Just because China Mobile's (cr)app store isn't doing its job doesn't mean Google should become as draconian as Apple in this regard. People have a choice, and if they are willing to download from a poorly regulated source, and are willing to endure infections just so they don't have to pay for their apps, that's their business. I certainly hope their data plans are unlimited.

Re:Excellent fact-checking as usual (0)

Anonymous Coward | about 2 years ago | (#42633095)

You did not answer the question about walled gardens. In fact, you gave a hint that the absence of a walled garden *did* exacerbate the problem.

Re:Excellent fact-checking as usual (4, Insightful)

jareth-0205 (525594) | about 2 years ago | (#42633117)

You did not answer the question about walled gardens. In fact, you gave a hint that the absence of a walled garden *did* exacerbate the problem.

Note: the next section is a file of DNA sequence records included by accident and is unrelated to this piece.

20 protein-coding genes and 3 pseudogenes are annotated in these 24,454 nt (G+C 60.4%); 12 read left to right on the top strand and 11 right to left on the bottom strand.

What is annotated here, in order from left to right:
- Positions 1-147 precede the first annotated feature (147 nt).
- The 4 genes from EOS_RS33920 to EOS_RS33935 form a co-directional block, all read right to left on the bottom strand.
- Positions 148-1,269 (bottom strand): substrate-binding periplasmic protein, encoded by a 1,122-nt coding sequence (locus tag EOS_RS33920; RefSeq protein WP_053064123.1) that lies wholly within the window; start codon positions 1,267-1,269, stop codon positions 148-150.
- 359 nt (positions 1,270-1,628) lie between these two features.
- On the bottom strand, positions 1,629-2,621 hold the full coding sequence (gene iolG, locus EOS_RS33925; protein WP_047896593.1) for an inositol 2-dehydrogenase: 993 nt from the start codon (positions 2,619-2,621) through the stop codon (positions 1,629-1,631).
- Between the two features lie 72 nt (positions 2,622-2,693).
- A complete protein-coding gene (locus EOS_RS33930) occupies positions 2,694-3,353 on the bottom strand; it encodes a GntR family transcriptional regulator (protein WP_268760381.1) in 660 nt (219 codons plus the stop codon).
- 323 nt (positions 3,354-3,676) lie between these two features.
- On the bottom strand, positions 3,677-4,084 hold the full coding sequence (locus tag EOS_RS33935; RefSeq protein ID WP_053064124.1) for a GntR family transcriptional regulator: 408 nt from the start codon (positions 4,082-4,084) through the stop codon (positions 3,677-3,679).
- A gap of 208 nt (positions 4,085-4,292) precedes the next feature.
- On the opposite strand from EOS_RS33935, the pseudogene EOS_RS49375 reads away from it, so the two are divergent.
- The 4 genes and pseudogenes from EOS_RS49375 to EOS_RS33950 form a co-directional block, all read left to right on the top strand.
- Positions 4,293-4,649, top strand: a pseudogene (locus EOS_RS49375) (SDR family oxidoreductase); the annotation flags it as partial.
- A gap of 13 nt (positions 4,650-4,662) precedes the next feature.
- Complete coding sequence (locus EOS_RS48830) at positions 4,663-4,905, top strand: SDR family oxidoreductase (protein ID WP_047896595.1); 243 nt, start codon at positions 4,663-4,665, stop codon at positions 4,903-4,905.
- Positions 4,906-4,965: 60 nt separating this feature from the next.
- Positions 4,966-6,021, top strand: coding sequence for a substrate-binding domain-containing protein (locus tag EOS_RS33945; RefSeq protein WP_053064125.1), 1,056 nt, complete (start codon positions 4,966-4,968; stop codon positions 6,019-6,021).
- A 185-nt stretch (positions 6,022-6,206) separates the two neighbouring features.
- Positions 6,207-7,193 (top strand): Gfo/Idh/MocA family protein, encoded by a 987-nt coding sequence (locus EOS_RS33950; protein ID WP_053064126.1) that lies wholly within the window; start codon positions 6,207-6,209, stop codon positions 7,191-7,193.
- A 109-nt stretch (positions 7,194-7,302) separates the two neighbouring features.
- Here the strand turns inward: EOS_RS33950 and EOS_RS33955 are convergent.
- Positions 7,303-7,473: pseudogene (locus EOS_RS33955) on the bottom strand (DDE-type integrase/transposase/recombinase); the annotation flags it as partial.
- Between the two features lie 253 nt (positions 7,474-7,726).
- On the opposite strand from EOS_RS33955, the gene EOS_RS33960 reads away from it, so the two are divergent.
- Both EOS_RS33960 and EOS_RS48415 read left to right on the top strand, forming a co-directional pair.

Probably does. The price of freedom is that people are free to install malware.

Re:Excellent fact-checking as usual (5, Insightful)

Nerdfest (867930) | about 2 years ago | (#42633523)

The price of Apple's walled garden is that they get to define what is malware. (So far, things like apps to teach children how to program, games that are too 'political', porn, Android magazines, etc). I'll take my chances, thanks.

Re:Excellent fact-checking as usual (1)

Anonymous Coward | about 2 years ago | (#42633821)

Don't forget, APL's already allowed actual malware onto their store with at least a few thousand installs, before Charlie Miller came out and announced to the world that his app was whitehat malware (but malware nonetheless).